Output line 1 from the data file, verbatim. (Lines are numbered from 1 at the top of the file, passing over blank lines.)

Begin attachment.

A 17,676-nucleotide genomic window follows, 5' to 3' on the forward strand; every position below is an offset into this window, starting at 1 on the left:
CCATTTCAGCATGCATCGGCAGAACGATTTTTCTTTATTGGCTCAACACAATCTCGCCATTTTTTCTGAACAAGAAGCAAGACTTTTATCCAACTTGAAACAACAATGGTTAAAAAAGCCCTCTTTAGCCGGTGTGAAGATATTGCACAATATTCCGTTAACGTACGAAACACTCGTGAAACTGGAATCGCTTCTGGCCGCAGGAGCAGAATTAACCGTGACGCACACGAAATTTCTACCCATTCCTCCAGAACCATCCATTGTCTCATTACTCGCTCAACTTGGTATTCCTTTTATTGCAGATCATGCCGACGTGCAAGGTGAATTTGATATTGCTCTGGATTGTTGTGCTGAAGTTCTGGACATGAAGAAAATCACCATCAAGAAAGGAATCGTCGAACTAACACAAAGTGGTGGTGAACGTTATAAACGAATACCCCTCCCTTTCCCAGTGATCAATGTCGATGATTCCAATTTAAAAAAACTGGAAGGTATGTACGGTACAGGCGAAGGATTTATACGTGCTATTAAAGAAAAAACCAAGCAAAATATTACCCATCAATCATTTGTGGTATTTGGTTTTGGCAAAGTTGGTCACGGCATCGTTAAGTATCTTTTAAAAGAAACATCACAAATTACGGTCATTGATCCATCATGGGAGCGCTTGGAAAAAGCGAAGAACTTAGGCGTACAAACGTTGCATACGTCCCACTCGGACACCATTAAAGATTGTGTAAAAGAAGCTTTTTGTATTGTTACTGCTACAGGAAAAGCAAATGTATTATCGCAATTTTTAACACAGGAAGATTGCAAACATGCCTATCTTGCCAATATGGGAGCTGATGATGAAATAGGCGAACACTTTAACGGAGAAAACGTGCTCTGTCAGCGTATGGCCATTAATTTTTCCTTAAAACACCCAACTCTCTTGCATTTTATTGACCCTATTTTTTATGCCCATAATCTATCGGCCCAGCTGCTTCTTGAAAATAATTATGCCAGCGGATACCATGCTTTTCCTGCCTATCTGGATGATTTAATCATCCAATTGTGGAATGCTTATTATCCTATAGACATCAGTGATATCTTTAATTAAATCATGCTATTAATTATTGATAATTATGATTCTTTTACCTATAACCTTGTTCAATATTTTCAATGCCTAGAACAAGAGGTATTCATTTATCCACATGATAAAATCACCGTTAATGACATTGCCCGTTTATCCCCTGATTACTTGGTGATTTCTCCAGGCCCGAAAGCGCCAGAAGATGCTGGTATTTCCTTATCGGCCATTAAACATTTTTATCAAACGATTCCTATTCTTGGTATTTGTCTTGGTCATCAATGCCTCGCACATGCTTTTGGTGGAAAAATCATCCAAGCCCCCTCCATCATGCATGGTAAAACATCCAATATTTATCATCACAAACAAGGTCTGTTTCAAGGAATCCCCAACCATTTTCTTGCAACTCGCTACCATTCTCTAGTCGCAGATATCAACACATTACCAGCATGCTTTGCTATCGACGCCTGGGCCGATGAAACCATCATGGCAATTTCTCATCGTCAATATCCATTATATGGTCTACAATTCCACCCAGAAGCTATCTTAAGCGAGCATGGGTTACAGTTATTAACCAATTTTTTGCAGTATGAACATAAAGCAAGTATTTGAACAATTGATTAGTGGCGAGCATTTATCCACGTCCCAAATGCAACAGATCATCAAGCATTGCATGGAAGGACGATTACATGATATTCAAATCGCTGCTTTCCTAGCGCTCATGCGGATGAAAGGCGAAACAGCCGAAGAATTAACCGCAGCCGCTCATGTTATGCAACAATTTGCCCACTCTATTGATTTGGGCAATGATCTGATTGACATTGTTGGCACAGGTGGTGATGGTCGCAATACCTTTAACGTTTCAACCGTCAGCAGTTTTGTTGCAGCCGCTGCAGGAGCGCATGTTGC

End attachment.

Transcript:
A 17,676-nucleotide genomic window follows, 5' to 3' on the forward strand; every position below is an offset into this window, starting at 1 on the left: